In a new report ‘Decarbonising Shipping: Setting Shell’s Course’, Shell considers the potential role of different future fuels, with its analysis pointing to hydrogen with fuel cells as the zero-emissions technology with the greatest potential to help the shipping sector achieve net-zero emissions by 2050.
Shell said it will seek to advance its research in this area, as hydrogen is projected to benefit from build-out across other industry and transport sectors, making it potentially more cost competitive than alternative zero-emissions fuels.
“The shipping industry needs to develop the new technologies, fuels and infrastructure required for a net-zero emissions sector at a pace never previously seen,” said Grahaeme Henderson, global head of Shell Shipping & Maritime.
“We have listened to our customers and partners in the sector and we have set ourselves an ambitious course. I hope that by doing so, openly and transparently, others will be encouraged to join us and help create a net-zero emissions future for shipping,” he said.
While Shell acknowledged that clean hydrogen can be expensive to produce today, it is attracting interest as a potential fuel for power and land-based transport and as a possible feedstock for industry. These other sectors could help develop and pay for some of the production and distribution infrastructure needed for hydrogen’s use as a shipping fuel.
“The shipping sector should stand ready to capitalise on that development. As a fuel, it can be switched in to use with ‘fuel-agnostic’ fuel cells which have been developed using LNG first,” the Shell report mentioned.
Fuel cells, used to convert fuel into electricity, and a proven technology for land-based power, could replace internal combustion engine technology, leading to reduced need for significant auxiliary power plant which then leads to improved ship design with additional space for cargo.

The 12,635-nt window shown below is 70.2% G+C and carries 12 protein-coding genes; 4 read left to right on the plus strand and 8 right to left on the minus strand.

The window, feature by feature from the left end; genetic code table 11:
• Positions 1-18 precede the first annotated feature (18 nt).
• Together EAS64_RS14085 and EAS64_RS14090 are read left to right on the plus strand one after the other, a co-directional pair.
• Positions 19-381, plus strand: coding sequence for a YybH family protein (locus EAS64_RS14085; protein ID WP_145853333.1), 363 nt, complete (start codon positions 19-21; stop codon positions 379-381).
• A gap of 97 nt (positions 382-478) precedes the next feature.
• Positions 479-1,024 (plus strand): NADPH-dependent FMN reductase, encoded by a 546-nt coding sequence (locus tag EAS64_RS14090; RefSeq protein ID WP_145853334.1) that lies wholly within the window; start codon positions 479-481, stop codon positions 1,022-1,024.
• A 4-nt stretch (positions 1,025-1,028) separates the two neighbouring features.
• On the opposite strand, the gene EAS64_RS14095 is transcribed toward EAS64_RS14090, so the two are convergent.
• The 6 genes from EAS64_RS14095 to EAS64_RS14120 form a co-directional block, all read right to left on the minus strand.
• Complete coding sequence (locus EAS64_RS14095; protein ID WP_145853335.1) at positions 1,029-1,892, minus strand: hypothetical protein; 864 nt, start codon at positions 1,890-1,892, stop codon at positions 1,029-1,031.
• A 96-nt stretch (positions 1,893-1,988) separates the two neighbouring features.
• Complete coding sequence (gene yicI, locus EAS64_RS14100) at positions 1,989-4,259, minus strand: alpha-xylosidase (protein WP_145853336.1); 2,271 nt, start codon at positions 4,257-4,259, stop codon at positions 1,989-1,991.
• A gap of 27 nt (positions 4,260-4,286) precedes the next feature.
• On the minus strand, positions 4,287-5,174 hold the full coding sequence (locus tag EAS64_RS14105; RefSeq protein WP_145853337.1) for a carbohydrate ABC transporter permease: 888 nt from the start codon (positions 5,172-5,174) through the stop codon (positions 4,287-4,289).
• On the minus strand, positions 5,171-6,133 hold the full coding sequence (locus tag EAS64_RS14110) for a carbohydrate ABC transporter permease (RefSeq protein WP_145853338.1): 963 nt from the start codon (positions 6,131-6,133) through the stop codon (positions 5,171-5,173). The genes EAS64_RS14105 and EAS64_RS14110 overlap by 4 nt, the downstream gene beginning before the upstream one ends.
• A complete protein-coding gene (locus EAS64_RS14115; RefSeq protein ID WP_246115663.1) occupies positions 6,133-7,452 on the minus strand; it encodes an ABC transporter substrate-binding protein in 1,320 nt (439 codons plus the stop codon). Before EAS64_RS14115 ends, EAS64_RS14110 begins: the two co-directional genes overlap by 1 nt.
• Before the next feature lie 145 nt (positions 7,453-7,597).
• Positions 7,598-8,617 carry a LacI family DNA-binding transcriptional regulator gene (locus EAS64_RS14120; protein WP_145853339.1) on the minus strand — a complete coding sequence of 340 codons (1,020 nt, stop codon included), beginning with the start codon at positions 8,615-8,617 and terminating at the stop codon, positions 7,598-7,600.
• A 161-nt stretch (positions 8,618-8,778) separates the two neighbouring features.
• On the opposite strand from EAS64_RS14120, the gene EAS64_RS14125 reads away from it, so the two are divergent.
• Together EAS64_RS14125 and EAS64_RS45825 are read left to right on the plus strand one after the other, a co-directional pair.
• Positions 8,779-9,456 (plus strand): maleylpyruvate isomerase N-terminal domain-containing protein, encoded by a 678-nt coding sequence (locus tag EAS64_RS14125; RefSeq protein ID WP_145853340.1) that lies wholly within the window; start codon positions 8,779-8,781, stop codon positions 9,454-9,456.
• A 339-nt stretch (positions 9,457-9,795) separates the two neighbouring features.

“They also have the advantage of being able to work using a range of fuel types, including hydrogen or ammonia, which, if produced from renewable energy would result in zero-emissions shipping,” the report wrote.
“While the available scale and global supply infrastructure for hydrogen and ammonia is being developed, LNG could be used in fuel cells – the only fuel available today to help advance this critical technology. In this way, shipping could lay the foundations for future fuels while securing immediate emissions reductions.”
Compared to heavy fuel oil, from extraction to combustion LNG reduces GHG emissions by up to 21% for two-stroke slow speed engines and up to 15% for four-stroke medium speed engines.
Shell is looking to double its existing LNG bunkering infrastructure on key international trade routes by the mid-2020s.
In addition to LNG, other solutions such as wind assist, air lubrication, advanced engine lubricants and digital optimisation technologies must all be deployed to close the gap to net-zero emissions as much as possible.
Looking ahead to the wider use of hydrogen and fuel cells, Shell will establish consortium to develop and trial fuel cells on a commercial deepsea vessel, and develop standards for use of hydrogen in a marine environment and enable commercial deployment of hydrogen across sectors.
The IMO has adopted a goal to achieve net-zero emissions shipping by 2050, ahead of a 2030 target to reduce CO2 emissions by 40% compared to 2008 levels.
And according to Shell, a zero-emissions fuel is not likely to be available on a commercial scale globally until the 2030s, hence the shipping sector cannot simply wait for its zero-emissions fuel to emerge, but rather action needs to be taken now.
“We will step up our efforts on hydrogen research and development and drive new understanding of the role fuel cells can play. We are growing our LNG, biofuels and offset offers, and developing lubricants which help our customers achieve improved engine efficiency and performance. We are taking action on methane slip, and we are working towards quality emissions data collection and publication to aid transparency,” the Shell report stated.
“What is abundantly clear is that all players in the industry need to address this challenge together. Cooperation across the entire industry will be needed to develop robust solutions – from those funding first movers to ports galvanising their infrastructure eco-systems, and shippers creating demand for lower emission voyages.”
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